Not Just Brick and Mortar

The Heider Mindsets — analytical, collaborative, action, reflective, service, cross-cultural — are values that Heider College of Business programming has always espoused. The new curriculum formalizes these traits in a cohesive, foundational manner, Hendrickson says.

“A good leader knows how to collaborate and analyze, be cross-cultural, commit to action, be willing to serve and embrace reflection,” Hendrickson says. “And we intentionally incorporated these principles into the recent renovations of the Harper Center. The building reflects who we are philosophically and academically.”

The Jesuit charisms, such as women and men for and with others, cura personalis and educating agents of change, are prominently displayed throughout the Harper Center. They adorn entrances and hallways as a reminder of Creighton’s Jesuit identity.

So, too, are each of the mindsets, which can be found on the pillars in the Heider College of Business atrium.

The message to the students is clear, Hendrickson says: “The mindsets are the foundation of our building like they are the foundation of your career.”

Hendrickson calls business “a team sport” and “a social enterprise,” so it’s no surprise that the number of collaborative workspaces increased with renovations to the Harper Center. The mindsets also were intentionally incorporated into the renovations: The analytical mindset is realized in the Heider Securities Investment and Analysis Center; the action mindset is represented in the expanded iJay and innovation labs; The Flame and The Globe sculptures at each Harper entrance call to mind the service and cross-cultural mindsets; and the St. Peter Faber, SJ, Chapel, located in the heart of the Harper Center and named for one of the first Jesuits and the patron saint of business, beautifully highlights the need for reflection.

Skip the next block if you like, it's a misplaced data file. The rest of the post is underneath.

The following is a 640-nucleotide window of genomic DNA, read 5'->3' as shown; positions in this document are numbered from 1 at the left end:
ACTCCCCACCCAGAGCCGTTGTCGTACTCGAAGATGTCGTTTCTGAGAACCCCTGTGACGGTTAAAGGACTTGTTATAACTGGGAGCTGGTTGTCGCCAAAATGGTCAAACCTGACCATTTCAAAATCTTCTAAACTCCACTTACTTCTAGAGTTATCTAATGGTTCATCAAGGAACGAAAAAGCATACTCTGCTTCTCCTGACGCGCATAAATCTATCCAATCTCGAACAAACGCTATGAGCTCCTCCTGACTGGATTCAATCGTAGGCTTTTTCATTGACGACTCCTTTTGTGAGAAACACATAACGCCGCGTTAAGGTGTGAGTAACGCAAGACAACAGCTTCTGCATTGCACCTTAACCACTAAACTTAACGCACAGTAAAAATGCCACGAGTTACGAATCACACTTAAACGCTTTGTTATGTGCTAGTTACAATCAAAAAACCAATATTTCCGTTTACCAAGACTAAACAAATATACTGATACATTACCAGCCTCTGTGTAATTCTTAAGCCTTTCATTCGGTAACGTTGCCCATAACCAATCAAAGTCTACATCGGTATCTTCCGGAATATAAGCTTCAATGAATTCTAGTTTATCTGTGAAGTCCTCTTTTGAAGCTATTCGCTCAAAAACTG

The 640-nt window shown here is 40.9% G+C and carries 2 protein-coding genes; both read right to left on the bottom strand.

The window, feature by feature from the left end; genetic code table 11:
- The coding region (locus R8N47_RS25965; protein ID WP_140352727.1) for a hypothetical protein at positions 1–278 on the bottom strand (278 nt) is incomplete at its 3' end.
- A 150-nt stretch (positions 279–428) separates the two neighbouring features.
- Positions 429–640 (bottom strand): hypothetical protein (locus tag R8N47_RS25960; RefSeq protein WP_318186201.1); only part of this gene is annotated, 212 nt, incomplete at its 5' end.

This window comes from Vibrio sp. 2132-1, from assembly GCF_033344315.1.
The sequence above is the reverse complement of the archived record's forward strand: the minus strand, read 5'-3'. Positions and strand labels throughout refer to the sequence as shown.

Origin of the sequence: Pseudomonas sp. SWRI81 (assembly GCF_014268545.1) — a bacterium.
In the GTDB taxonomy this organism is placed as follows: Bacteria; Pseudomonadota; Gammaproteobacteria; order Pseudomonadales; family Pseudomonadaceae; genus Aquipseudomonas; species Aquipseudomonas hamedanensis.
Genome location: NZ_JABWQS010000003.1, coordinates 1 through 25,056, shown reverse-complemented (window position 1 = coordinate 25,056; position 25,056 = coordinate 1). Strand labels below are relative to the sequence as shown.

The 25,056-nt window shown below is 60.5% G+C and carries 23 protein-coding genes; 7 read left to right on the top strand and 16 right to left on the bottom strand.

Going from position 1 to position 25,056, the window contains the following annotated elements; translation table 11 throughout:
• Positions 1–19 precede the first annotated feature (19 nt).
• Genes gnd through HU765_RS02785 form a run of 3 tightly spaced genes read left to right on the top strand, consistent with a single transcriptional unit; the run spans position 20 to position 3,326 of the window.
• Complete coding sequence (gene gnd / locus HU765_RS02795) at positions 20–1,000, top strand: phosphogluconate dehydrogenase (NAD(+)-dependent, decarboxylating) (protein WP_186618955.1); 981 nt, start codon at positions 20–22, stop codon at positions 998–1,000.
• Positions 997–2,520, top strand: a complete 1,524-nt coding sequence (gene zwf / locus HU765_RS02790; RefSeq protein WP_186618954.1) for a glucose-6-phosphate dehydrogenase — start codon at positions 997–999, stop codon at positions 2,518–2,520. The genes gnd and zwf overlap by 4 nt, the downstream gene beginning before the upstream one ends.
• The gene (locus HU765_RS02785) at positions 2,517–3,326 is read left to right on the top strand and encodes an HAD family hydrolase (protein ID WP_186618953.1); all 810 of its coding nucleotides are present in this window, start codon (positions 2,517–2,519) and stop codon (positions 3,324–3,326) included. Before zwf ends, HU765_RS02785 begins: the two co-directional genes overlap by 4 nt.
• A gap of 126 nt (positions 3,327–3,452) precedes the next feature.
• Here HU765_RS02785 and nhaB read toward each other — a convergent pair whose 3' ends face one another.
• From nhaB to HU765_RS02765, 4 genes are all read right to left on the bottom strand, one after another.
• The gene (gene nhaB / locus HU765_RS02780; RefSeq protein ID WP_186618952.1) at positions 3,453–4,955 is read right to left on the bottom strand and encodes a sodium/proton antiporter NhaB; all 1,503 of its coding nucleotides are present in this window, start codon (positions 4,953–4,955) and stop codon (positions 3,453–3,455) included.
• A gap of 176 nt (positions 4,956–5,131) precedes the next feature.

The introduction of the Heider Mindset Curriculum this past year coincides with the college’s 100th year anniversary and will go a long way in forming the next century of business leaders educated in the Jesuit tradition.

“The mindsets aren’t just platitudes for decoration,” Hendrickson says. “They are who we are.”


Heider Celebrates Centennial With Website, Anniversary Book

The Heider College of Business, which opened in 1920 as the College of Commerce, Accounts and Finance, celebrated its centennial in 2020. You can read more about Heider’s history, learn fun facts and explore the college’s growth online at business.creighton.edu/Heider100.

The college also is commemorating the occasion with a 100th anniversary book. More information on how to purchase this update of the original history of the college by the Rev. Neil Cahill, SJ, is forthcoming.